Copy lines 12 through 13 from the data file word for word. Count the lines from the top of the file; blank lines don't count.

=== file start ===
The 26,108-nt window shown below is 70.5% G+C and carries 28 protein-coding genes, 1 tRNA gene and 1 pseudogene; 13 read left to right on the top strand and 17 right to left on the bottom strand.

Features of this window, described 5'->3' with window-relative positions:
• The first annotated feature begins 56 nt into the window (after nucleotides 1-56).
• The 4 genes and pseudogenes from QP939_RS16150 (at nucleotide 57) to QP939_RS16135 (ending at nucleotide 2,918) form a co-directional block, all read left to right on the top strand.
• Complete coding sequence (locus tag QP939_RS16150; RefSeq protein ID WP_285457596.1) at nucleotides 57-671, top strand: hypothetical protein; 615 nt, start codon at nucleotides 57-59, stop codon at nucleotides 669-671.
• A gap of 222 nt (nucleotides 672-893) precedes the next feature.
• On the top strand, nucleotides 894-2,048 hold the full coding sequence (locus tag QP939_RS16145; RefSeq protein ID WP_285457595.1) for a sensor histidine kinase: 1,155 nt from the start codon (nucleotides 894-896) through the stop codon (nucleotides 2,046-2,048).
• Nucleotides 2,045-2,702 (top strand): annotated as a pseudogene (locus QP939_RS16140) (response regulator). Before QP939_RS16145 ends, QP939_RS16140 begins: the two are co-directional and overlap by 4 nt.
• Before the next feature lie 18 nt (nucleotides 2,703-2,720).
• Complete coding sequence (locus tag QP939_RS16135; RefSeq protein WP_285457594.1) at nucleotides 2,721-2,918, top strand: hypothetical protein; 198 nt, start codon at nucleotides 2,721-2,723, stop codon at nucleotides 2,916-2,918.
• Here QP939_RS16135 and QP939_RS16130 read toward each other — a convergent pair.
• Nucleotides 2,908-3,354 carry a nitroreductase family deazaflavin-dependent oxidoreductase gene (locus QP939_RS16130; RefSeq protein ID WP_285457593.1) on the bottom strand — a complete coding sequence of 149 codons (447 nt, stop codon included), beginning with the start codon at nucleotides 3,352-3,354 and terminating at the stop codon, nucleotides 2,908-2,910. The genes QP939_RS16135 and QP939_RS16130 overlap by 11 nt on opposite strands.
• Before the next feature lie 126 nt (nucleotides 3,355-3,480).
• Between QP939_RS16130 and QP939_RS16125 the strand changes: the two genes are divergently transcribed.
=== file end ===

• Nucleotides 2,908-3,354 carry a nitroreductase family deazaflavin-dependent oxidoreductase gene (locus QP939_RS16130; RefSeq protein ID WP_285457593.1) on the bottom strand — a complete coding sequence of 149 codons (447 nt, stop codon included), beginning with the start codon at nucleotides 3,352-3,354 and terminating at the stop codon, nucleotides 2,908-2,910. The genes QP939_RS16135 and QP939_RS16130 overlap by 11 nt on opposite strands.
• Before the next feature lie 126 nt (nucleotides 3,355-3,480).